The golden age of the Spanish residential market
Real estate investment continues without hitting a ceiling in Spain. It is growing and growing like crazy and, according to the consultancy firm CBRE, it will reach 4,300 million euros in 2021, which represents 22% of total investment in Spain. The sector, which went through its lowest hours after the 2008 crisis, has shown its resilience in the last two years in the face of Covid-19, with double-digit growth in demand and an increase in the sale and purchase of new homes that is expected to continue to be positive this year, confirming these good forecasts. This boom has been driven by three factors: a consolidation in the sector, favoured by the banking sector; industrialisation, which is improving the quality of construction; and a growth in demand from a more demanding and digitalised consumer.
The first factor has to do with the market, which is now much better prepared than before and is undoubtedly much less stressed. Of the 700,000 homes that were approved in the pre-crisis period, today only 100,000 are being approved, when demand is twice as high. There is a shortage of new construction, but this is another symptom of the market’s good health. In other words, banks are not exactly expansive in their lending because the experience of previous crises has made them more selective when granting loans. For the consumer, lending conditions have tightened. For builders and developers, access to finance, too.
But make no mistake. This tightening has transformed financing into a guarantee for the residential real estate sector. The banks turned off the tap with the bubble almost 15 years ago, and the coronavirus crisis meant that they kept it that way, putting a ceiling and making a more exhaustive filter with their clients, financing only those who can demonstrate their solvency.
For companies, moreover, the requirements go further and it is not only necessary to prove that you can afford to repay a loan with a high level of pre-sales, but also that you have a sufficient track-record. The tables have turned with respect to the 2008 financial crisis and, today, the financial system is the actor that is best helping to contain a possible new real estate bubble.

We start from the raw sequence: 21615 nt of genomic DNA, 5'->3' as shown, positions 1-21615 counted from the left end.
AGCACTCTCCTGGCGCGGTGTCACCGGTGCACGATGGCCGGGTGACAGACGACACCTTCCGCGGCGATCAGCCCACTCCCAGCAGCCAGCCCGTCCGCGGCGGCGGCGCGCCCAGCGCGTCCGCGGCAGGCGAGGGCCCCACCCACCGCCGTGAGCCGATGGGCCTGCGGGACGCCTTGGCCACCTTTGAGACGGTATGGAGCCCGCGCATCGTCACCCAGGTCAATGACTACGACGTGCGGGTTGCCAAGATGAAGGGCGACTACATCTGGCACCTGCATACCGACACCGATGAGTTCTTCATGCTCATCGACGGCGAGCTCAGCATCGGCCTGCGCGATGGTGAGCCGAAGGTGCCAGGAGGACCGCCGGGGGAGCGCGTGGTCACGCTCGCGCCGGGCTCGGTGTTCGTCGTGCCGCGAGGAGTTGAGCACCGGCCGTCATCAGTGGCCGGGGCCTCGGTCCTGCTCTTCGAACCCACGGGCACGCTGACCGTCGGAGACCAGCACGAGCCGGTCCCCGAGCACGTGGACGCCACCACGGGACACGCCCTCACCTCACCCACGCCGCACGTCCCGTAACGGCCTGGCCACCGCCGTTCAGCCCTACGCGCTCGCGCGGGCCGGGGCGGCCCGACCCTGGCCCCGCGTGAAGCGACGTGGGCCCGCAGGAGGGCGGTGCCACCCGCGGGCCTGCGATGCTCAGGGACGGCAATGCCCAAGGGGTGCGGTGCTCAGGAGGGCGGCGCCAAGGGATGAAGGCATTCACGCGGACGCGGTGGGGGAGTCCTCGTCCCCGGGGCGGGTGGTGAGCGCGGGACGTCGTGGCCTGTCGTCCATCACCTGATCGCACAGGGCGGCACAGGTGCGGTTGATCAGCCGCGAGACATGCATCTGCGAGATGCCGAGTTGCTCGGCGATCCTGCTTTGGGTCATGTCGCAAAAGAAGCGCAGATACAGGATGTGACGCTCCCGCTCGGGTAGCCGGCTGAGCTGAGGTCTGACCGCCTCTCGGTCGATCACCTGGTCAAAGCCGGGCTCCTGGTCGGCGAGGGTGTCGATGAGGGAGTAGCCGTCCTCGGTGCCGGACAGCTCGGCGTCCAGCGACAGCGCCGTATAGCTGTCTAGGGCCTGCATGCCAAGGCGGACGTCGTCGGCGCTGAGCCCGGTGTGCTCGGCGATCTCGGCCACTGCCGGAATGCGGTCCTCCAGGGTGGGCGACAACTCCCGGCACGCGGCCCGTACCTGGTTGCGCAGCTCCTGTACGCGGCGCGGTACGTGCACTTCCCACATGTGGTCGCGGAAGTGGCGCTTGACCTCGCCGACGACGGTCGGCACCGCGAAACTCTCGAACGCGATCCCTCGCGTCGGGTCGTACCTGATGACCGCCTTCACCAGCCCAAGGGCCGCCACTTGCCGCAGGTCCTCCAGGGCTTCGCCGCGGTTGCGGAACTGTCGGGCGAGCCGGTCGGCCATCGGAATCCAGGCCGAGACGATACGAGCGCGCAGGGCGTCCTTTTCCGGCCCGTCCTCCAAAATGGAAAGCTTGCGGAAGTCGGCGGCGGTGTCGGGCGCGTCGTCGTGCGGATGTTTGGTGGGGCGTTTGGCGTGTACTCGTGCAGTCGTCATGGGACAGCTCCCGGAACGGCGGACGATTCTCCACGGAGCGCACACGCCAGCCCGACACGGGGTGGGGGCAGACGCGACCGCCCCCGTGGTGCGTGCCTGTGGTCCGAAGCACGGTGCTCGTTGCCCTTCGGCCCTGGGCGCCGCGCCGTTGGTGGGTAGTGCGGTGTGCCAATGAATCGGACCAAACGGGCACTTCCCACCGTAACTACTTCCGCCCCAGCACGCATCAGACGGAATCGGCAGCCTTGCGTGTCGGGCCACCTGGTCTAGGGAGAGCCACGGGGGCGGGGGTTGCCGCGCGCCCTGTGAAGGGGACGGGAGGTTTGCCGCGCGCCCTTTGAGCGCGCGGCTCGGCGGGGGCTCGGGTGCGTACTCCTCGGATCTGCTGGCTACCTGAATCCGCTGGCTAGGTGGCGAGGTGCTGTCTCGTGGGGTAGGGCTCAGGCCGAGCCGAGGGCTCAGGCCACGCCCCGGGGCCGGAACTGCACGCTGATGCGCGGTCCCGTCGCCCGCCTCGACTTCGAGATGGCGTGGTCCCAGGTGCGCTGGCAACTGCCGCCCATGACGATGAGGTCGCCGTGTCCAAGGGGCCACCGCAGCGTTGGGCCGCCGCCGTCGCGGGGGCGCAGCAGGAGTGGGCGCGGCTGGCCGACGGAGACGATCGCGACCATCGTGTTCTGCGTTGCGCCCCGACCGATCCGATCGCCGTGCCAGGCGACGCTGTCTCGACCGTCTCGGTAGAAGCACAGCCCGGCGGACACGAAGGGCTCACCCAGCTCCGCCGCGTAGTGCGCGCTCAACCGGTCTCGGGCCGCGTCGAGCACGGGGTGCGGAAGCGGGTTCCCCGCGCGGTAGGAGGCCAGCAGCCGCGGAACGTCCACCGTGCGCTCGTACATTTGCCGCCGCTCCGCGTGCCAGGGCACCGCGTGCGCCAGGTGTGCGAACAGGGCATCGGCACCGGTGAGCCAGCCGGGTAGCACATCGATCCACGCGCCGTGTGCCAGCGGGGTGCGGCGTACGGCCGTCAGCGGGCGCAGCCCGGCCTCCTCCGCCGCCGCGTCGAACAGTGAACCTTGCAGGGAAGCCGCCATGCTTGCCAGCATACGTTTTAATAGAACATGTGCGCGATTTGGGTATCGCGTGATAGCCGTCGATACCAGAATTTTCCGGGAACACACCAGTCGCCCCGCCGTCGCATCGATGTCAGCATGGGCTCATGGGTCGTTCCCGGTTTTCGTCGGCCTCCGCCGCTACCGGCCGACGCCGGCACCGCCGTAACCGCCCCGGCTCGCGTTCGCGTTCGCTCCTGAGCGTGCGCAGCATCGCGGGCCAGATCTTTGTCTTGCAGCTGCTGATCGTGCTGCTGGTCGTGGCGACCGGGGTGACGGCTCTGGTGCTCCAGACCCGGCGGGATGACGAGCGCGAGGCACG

The second factor relates to increased industrialisation in construction, optimising processes, saving costs and improving quality. In addition, the industrialised projects of Construction 4.0, as it is now known in the sector, make it possible to generate more environmentally friendly processes, thanks to the reduction of energy consumption and carbon footprint.
However, the strength of industrialisation is the increase in quality. The precision of the elements offered by industrial manufacturing and the more exhaustive control of everything that has to do with the process lead to an increase in quality, by detecting and solving possible errors at the very moment of production.
Last but not least, there is a factor related to the growth and change in consumer demand, which has meant that developers have had to rethink the way we relate to them and how we offer our services, adapting them to the needs and problems faced by our clients.
Listening to the client
For this reason, we in the sector must encourage active listening to those customers who know the best way to live, who know what they want, when and how. On many occasions this does not happen because of a complete reformulation of our processes, but because of an adaptation towards the customer, who feels listened to, cared for and with solutions to their problems. Because, although our business is the construction and sale of real estate, our clients are people and families, each with their own needs and preferences.
All in all, it is no exaggeration to share a message of great optimism regarding the residential market in Spain, both for this year and for the years to come. The sector and the companies that are part of it have demonstrated their resilience to the pandemic crisis, not only because they have learned from past mistakes, but also because of the current lower level of leverage, due to some extent to the good turnover data recorded in recent years.
And, although we cannot predict the future, we believe that the residential market is currently a market with the capacity to withstand the economic dislocations we are experiencing, such as inflation, the shortage crisis or the rise in interest rates. Because this is a healthy market, with disturbances, but capable of overcoming them.